The Plano Parallel Limb Hard Bow Case is a can’t-go-wrong bowhunting gift because it’s easily adjustable to fit just about any compound hunting bow. Plus, it’s deep enough that you can leave many quivers attached to the bow when stored in the case. That’s very handy. So how is the Plano Parallel Limb Hard Bow Case adjustable? You can move the two support pillars around inside the case so that they will avoid the bow’s limbs, string, quiver, sight and any cords connected to a fall-away release. Other cases that don’t have adjustable pillars might not fit your bowhunter’s bow. This case is super adjustable. It’s strong enough to handle the back of a pickup or a UTV — but it’s not strong enough for airline travel. If you need a case that can take the abuse of airline baggage handlers, try the SKB Rectangle Double Bow Case or the awesome Pelican Air Bow Case.
Knowing the exact distance to a deer, elk or turkey is critical to bowhunters because their arrow flight paths differ so much at different distances. Get it wrong, and your hunter will miss. Enter a good rangefinder. We like the Nikon MONARCH 3000 Stabilized Laser Rangefinder because it has Nikon’s popular Incline/Decline (ID) ranging technology that gives your bowhunter an angle-compensated distance. What’s this mean? The rangefinder helps your bowhunter compensate for differences in the effect of gravity when they are shooting from a tree stand down or if they’re in steep country shooting up or down hills. In addition, it has a Vibration Reduction (VR) feature that helps aging bowhunters with less steady hands . . . or any bowhunter who is dealing with a massive surge of adrenaline. If your bowhunter is also clumsy, go with the also excellent Vortex Ranger 1300 Rangefinder. Why? If your hunter drops and breaks it, Vortex will fix or replace it via the company’s unlimited lifetime warranty. Hard to beat that.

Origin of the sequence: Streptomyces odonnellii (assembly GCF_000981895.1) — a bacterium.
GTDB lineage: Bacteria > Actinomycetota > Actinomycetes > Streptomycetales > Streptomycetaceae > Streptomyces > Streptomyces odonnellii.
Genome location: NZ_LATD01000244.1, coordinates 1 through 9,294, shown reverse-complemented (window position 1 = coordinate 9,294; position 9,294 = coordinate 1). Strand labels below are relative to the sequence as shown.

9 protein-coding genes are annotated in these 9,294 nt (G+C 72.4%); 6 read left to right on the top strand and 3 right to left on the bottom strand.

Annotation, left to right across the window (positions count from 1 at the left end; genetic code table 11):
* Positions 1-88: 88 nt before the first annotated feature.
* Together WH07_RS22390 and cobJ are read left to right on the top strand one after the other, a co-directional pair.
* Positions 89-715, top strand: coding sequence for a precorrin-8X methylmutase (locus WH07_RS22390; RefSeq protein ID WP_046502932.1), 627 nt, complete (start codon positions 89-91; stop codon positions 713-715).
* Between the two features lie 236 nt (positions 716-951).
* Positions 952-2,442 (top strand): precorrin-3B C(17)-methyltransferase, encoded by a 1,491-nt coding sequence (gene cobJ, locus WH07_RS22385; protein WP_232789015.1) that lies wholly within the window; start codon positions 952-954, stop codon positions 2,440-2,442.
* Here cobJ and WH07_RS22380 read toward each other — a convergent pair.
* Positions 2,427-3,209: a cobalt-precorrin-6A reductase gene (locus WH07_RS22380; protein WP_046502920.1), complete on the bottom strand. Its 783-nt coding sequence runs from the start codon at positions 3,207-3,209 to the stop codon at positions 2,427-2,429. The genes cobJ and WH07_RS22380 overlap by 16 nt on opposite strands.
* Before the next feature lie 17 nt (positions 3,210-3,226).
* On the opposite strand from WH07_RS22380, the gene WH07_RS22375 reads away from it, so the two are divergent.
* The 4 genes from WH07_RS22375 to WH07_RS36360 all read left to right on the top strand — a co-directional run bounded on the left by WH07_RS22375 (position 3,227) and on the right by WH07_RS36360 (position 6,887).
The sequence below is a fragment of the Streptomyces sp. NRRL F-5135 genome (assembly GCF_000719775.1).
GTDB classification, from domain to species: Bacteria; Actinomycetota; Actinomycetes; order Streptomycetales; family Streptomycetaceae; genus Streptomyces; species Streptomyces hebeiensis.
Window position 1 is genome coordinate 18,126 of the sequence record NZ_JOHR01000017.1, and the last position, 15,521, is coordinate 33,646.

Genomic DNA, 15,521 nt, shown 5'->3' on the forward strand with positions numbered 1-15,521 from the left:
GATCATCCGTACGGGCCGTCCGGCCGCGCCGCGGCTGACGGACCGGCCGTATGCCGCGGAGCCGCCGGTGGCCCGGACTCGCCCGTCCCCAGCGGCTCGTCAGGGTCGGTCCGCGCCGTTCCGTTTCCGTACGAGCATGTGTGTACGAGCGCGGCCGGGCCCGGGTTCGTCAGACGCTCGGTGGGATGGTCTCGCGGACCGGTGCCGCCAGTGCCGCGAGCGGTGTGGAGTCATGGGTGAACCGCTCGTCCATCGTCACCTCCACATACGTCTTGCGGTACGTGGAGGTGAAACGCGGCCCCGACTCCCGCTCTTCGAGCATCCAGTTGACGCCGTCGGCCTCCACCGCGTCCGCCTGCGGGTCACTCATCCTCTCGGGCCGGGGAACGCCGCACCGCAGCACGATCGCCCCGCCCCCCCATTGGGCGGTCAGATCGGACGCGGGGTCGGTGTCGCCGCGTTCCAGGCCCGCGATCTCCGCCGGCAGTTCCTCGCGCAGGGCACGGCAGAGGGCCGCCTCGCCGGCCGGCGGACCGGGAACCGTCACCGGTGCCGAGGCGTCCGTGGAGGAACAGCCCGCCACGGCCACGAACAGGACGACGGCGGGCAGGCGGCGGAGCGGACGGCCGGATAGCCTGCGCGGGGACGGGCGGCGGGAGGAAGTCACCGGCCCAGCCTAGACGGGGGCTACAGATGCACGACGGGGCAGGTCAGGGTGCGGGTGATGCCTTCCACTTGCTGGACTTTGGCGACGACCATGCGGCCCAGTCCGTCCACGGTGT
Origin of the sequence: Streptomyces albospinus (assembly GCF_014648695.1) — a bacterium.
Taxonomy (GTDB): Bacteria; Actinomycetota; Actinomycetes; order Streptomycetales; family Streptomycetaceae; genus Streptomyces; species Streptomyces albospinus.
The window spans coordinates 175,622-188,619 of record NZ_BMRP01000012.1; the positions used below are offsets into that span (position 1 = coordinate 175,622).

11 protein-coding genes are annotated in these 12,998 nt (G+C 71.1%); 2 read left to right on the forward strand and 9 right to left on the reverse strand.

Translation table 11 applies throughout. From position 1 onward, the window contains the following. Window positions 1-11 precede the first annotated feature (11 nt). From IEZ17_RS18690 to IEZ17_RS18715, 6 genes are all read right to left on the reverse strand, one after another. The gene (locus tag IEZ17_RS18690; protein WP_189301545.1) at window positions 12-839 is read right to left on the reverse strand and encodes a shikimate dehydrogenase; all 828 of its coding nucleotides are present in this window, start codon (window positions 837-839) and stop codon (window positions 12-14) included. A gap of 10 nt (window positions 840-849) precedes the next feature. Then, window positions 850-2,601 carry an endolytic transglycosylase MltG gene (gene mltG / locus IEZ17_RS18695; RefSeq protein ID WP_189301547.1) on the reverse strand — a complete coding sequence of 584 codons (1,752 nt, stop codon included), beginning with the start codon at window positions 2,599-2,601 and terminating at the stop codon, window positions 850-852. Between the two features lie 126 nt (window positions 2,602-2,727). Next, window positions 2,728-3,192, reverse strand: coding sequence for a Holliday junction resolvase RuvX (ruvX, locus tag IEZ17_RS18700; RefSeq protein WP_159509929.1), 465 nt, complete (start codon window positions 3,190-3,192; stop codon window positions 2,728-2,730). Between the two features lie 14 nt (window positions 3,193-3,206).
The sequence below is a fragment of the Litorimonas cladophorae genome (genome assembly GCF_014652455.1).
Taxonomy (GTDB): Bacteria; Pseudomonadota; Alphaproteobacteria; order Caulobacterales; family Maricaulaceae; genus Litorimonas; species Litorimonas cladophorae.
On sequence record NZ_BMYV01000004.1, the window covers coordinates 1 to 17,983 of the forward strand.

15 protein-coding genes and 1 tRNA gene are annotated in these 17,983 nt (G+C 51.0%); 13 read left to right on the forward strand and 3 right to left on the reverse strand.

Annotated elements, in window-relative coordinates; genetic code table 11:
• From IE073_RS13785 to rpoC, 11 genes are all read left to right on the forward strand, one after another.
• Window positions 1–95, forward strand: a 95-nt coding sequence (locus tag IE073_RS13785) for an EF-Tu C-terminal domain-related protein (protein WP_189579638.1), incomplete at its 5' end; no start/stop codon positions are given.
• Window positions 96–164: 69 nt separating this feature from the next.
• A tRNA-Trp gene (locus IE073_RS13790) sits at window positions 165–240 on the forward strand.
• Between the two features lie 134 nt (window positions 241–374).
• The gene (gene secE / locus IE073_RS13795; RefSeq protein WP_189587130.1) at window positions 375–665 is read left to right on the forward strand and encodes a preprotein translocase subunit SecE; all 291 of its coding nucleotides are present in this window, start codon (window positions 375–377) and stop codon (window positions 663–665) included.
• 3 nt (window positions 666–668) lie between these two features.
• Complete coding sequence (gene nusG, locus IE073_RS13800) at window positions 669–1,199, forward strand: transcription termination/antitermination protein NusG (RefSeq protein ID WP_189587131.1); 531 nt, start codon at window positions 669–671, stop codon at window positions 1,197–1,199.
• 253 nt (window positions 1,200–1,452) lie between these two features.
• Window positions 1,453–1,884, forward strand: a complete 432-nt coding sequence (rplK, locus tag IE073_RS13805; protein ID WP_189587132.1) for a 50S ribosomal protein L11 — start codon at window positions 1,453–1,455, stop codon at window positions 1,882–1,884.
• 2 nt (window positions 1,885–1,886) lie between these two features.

Short stabilizers help reduce some vibration in a compound bow. Longer stabilizers help reduce bow torque and increase pin stability, but they’re long and ungainly when you’re out hunting in the forest. The Crossroad Archery Crossover 1233 Telescopic Stabilizer brings the best of both worlds: You can reduce the length of the stabilizer for shooting from a blind or tree stand but you can extend it to help provide stability for long shots. If your bowhunter wants to practice launching arrows well past 60 yards, a longer stabilizer can help increase effectiveness — and confidence. The Crossroad Archery Crossover 1233 Telescopic Stabilizer blends a vibration-reducing carbon body with adjustable weights at the end. It has a universal thread, so it should fit most any compound bow that has a built-in threaded stabilizer hole (and most do). Other stabilizers are great, but this one is something special. In our mind, it’s a can’t-go-wrong bowhunting gift.